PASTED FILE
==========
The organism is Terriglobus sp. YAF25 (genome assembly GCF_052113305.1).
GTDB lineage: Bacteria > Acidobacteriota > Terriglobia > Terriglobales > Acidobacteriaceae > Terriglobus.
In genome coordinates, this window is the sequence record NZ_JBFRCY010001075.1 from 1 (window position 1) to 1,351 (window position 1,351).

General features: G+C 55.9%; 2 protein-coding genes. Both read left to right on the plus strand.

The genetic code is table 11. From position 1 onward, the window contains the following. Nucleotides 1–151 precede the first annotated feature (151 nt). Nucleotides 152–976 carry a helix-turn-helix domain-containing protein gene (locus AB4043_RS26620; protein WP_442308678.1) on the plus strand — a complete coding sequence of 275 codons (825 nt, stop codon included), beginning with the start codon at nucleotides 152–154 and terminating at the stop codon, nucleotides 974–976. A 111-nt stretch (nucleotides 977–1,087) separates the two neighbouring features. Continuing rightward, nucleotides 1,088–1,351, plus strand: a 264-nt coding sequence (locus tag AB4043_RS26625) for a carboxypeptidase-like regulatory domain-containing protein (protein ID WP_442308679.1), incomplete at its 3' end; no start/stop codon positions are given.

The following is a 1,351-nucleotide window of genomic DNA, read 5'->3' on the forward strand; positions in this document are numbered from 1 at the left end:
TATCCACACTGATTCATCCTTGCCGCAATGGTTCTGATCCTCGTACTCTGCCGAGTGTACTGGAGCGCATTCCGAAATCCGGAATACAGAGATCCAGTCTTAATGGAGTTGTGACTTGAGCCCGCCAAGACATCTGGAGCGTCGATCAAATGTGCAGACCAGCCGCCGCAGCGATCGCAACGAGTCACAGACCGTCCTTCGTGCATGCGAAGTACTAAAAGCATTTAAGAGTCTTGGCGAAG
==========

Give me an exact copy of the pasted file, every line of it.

The organism is Terriglobus sp. YAF25 (genome assembly GCF_052113305.1).
GTDB lineage: Bacteria > Acidobacteriota > Terriglobia > Terriglobales > Acidobacteriaceae > Terriglobus.
In genome coordinates, this window is the sequence record NZ_JBFRCY010001075.1 from 1 (window position 1) to 1,351 (window position 1,351).

General features: G+C 55.9%; 2 protein-coding genes. Both read left to right on the plus strand.

The genetic code is table 11. From position 1 onward, the window contains the following. Nucleotides 1–151 precede the first annotated feature (151 nt). Nucleotides 152–976 carry a helix-turn-helix domain-containing protein gene (locus AB4043_RS26620; protein WP_442308678.1) on the plus strand — a complete coding sequence of 275 codons (825 nt, stop codon included), beginning with the start codon at nucleotides 152–154 and terminating at the stop codon, nucleotides 974–976. A 111-nt stretch (nucleotides 977–1,087) separates the two neighbouring features. Continuing rightward, nucleotides 1,088–1,351, plus strand: a 264-nt coding sequence (locus tag AB4043_RS26625) for a carboxypeptidase-like regulatory domain-containing protein (protein ID WP_442308679.1), incomplete at its 3' end; no start/stop codon positions are given.

The following is a 1,351-nucleotide window of genomic DNA, read 5'->3' on the forward strand; positions in this document are numbered from 1 at the left end:
TATCCACACTGATTCATCCTTGCCGCAATGGTTCTGATCCTCGTACTCTGCCGAGTGTACTGGAGCGCATTCCGAAATCCGGAATACAGAGATCCAGTCTTAATGGAGTTGTGACTTGAGCCCGCCAAGACATCTGGAGCGTCGATCAAATGTGCAGACCAGCCGCCGCAGCGATCGCAACGAGTCACAGACCGTCCTTCGTGCATGCGAAGTACTAAAAGCATTTAAGAGTCTTGGCGAAG